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Commentary: Cronkite a gentleman at all times

  • Story Highlights
  • Memorial for Walter Cronkite held at New York's Lincoln Center
  • "Most Trusted Man in America" was known for being a gentleman on and off camera
  • Speaker recalled Cronkite took up drumming, befriended Grateful Dead drummer
  • Cronkite also hated Scrabble because he was a bad speller
By Jay Kernis
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Jay Kernis is managing editor of CNN/US. He worked at CBS News for 14 years.

Jay Kernis with Walter Cronkite in February 2002.

Jay Kernis with Walter Cronkite in February 2002.

(CNN) -- Television anchors leave their studios usually for the most important stories, including the passing of a U.S. president. It is no doubt a rare occurrence when a current and a former president leaves his office to honor an anchorman.

For 2½ hours Wednesday, broadcasters, family, friends and former co-workers of CBS News anchor Walter Cronkite gathered at New York's Lincoln Center at a memorial celebration filled with some unexpected moments.

For instance, late in his life, Cronkite befriended former Grateful Dead percussionist Mickey Hart and took an interest in drumming. At one session, he turned to Hart and asked, "When will I feel the groove?"

"It will come," Hart told him.

It took a few years of constant practice, but finally Cronkite looked up while playing and said simply, "I've got it."

From the others who spoke, we also learned that Cronkite was a bad speller who avoided games of Scrabble; that even though he had covered international events, he couldn't resist reporting on a good fire; and when he finally landed a long sought-after interview with Nelson Rockefeller, his first question was, "Do you believe in Santa Claus?"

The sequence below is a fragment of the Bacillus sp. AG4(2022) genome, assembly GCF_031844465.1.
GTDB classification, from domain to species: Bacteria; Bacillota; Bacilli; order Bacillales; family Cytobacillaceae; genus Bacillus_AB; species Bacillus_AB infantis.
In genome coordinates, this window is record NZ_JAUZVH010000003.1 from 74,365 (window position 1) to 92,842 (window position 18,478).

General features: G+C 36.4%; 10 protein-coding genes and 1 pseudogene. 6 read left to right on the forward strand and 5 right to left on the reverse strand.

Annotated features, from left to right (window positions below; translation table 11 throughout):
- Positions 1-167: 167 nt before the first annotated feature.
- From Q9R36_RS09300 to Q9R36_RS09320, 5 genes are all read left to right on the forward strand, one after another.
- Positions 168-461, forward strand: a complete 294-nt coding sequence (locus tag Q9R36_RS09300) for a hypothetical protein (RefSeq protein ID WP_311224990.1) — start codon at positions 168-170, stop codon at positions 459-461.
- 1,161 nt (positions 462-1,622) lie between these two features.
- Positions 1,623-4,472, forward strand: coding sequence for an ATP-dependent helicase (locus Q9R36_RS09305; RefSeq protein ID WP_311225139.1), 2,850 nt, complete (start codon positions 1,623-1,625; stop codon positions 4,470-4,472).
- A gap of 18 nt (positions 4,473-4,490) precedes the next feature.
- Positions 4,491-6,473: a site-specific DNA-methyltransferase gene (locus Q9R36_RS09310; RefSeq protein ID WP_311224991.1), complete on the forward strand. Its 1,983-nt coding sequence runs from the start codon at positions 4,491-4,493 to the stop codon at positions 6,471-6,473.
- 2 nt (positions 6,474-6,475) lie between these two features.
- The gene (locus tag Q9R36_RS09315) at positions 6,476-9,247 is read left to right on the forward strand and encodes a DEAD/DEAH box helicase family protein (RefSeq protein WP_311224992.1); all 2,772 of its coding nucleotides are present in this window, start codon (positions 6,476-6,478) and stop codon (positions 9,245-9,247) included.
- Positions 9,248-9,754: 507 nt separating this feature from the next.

Many of those who spoke repeatedly described Cronkite as a gentleman who was just the same off the air as he was on the air. No pretension. And unhappy when his own celebrity got in the way of being in the field and getting a story.

But there were at least two instances where he used his reputation as the most trusted man in America to help others.

Former President Clinton spoke of Cronkite's inquiring mind and caring heart and remembered "the tumultuous summer of 1998" (he did not actually mention the Monica Lewinsky episode). Cronkite invited him, wife Hillary and daughter Chelsea for some sailing at Martha's Vineyard. The president asked him what might happen if someone took a picture of them together, and Cronkite said, "So what?"

"I could have used a picture with Walter Cronkite," Clinton said Wednesday. Video Watch Clinton's remarks at the Cronkite memorial »

Andy Rooney, via videotape, told a similar story. He had been suspended from CBS for "an inappropriate remark." Upon hearing the news, Cronkite called immediately and said he would use any of his residual goodwill with the American people and be seen with him at dinner that night.

For many years, I chatted briefly with Cronkite one weekend each year in Washington -- usually in an elevator or hallway -- as he was preparing to serve as host for the Kennedy Center Honors. You could see just how much he loved the master of ceremonies job and being with all the film and Broadway stars, the dancers and musicians. And how much he enjoyed being onstage himself.

They showed the famous clips Wednesday -- the JFK assassination announcement, the moon landing, coverage of many wars -- and there were stirring performances by Hart, Jimmy Buffett, Michael Feinstein, Wynton Marsalis, "The President's Own" United States Marine Band and others.


And one speaker recounted how Cronkite turned to someone at Ed Bradley's memorial and said, "They'll never do that for me."

But they did.

The opinions expressed in this commentary are solely those of Jay Kernis.

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